Some historians, however, argue that technology had simply created new tasks for women. With a washer and dryer, they were expected to do the laundry more regularly, for example.

"The advertising copy said all of these things - the refrigerator, the washing machine, the dryer - were going to revolutionize housework," said Ruth Schwartz Cowan, a historian at the University of Pennsylvania. "None did."

Cowan maintains that changes in society's attitudes toward women, not technology, is what led them to work outside the home. "Married women entered the workforce because they needed to and wanted to, not because they were released from anything in particular in their homes," she said.

Whatever the cause of the shift, Rival (later acquired by Jarden) found a new kind of customer: The Crock-Pot was "perfect for working women," declared a Sept. 25, 1975, advertisement in The Washington Post.

That was the year Mable Hoffman published "Crockery Cookery." With recipes like "Busy Woman's Roast Chicken," it sold nearly half a million copies in four months. It was a bestseller for much of the year, along with "The Joy of Sex" by Alex Comfort and the "Star Trek Starfleet Technical Manual."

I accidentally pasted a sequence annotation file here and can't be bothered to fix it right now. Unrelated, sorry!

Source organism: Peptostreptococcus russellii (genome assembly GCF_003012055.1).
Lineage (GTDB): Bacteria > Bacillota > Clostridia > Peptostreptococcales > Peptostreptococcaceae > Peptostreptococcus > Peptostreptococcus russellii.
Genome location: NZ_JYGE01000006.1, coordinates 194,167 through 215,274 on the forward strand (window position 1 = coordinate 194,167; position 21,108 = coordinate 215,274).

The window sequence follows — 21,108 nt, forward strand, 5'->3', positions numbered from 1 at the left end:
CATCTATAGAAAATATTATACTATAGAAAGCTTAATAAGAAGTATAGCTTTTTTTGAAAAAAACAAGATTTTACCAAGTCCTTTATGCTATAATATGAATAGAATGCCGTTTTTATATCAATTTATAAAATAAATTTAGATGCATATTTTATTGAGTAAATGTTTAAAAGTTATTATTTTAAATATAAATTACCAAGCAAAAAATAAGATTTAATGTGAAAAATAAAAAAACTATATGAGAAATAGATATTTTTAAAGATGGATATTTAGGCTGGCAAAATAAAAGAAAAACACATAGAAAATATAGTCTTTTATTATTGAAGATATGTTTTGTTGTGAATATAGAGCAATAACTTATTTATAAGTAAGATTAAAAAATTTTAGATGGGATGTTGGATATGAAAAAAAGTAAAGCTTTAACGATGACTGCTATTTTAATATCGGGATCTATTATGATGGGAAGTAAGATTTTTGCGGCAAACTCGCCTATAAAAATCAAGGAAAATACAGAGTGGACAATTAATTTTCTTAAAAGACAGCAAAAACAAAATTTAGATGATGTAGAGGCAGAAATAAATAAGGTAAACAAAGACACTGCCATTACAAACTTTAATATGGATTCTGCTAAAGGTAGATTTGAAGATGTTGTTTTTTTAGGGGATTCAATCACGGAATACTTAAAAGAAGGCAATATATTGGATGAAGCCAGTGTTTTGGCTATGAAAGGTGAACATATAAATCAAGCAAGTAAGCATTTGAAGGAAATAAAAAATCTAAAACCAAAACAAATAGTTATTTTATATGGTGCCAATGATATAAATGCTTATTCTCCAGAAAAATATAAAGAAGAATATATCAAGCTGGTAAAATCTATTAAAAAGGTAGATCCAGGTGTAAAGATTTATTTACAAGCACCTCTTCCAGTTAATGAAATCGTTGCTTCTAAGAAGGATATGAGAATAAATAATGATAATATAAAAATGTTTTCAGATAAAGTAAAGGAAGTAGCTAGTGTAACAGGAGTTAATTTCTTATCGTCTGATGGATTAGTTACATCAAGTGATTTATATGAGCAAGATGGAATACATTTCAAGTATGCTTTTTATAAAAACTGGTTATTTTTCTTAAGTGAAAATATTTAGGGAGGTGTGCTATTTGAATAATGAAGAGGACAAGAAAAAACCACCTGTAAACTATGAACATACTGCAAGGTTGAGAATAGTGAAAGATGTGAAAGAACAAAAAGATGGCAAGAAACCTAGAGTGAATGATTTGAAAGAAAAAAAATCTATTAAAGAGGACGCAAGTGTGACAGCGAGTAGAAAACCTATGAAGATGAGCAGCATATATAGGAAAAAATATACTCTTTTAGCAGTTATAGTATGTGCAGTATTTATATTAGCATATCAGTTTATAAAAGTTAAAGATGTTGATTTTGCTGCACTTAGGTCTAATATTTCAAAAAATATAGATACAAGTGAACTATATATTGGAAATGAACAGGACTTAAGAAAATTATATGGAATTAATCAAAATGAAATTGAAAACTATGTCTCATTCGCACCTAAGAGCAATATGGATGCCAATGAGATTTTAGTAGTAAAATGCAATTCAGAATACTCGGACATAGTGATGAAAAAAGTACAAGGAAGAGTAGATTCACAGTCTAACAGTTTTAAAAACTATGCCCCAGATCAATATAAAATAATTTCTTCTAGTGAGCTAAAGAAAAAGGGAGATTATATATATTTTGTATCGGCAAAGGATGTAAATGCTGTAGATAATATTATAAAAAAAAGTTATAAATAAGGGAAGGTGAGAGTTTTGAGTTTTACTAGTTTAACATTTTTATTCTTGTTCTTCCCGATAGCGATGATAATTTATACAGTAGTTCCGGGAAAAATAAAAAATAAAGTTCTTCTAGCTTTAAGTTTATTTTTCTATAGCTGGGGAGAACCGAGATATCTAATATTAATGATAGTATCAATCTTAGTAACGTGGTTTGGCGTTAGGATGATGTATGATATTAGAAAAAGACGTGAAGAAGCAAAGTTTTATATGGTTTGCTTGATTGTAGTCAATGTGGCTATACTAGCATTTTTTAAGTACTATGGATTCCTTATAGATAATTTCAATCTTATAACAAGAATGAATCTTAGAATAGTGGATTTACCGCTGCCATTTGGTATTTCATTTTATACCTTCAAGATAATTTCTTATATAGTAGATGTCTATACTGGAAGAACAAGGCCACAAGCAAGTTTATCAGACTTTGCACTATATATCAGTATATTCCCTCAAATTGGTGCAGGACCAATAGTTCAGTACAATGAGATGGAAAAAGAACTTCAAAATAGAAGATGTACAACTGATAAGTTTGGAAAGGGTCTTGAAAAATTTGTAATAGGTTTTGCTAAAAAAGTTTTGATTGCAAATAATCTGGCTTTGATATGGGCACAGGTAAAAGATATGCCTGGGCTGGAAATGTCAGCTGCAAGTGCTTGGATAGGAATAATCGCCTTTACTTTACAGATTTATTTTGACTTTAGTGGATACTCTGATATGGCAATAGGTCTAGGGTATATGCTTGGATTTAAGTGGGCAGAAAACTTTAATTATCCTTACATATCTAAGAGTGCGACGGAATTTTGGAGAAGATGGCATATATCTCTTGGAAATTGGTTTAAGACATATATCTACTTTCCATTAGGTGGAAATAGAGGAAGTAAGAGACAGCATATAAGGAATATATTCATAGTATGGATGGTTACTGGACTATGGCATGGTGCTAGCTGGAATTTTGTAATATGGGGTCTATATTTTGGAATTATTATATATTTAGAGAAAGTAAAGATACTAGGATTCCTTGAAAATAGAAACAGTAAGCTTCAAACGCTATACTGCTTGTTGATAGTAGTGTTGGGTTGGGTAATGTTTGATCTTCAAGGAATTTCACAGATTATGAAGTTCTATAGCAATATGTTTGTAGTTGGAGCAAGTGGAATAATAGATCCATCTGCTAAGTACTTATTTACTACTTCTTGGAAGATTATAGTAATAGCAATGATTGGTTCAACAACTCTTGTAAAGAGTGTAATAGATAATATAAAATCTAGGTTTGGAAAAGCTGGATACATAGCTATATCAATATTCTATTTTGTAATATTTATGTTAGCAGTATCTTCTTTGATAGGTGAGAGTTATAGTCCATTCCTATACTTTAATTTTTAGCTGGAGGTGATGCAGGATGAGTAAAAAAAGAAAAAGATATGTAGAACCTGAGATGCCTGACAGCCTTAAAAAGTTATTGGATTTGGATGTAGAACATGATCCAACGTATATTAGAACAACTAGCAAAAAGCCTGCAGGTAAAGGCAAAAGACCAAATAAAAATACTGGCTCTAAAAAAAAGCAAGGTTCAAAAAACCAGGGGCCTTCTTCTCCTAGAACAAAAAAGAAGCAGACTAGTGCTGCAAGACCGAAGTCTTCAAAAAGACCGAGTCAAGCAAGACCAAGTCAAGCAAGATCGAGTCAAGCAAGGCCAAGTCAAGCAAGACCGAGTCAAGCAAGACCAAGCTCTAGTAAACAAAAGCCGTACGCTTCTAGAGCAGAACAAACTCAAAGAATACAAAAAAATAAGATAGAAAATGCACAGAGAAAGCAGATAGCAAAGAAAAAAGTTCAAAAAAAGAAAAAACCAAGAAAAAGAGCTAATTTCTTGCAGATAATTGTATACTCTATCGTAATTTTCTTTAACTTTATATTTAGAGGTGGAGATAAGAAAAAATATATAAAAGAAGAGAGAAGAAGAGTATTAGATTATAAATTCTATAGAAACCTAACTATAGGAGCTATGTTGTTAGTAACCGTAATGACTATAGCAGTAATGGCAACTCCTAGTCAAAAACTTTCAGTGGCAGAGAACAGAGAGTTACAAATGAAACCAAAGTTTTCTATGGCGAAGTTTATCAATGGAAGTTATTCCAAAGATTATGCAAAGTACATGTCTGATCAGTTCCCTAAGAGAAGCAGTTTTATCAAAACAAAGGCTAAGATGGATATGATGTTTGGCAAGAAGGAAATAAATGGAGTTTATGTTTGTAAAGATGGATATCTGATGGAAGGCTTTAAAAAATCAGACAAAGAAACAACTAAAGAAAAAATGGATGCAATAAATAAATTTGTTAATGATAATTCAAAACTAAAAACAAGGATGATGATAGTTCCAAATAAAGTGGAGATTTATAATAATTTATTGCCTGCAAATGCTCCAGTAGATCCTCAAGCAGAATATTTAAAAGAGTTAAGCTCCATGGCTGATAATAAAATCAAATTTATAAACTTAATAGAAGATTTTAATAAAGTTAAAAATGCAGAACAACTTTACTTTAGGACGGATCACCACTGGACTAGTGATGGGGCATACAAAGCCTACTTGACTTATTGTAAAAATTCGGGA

Around then, for the first time, a majority of white, married women of middle age had joined the labor force. The Crock-Pot wasn't just for working wives, though. Rates of divorce were skyrocketing, too.

"I have come upon an appliance that vindicates technology for the single working parent - the slow-cooking electric pot," opined one writer in the New York Times. "You throw in some food before leaving for work (I've gotten this down to thirty seconds without breaking stride as I head out the door), turn the knob, and any time from 4 o'clock on, dinner is hot and to be ladled out by your ravenous children."

Many feminists, however, were nonplussed. If women had more time, they worried, they would simply be tasked with more work.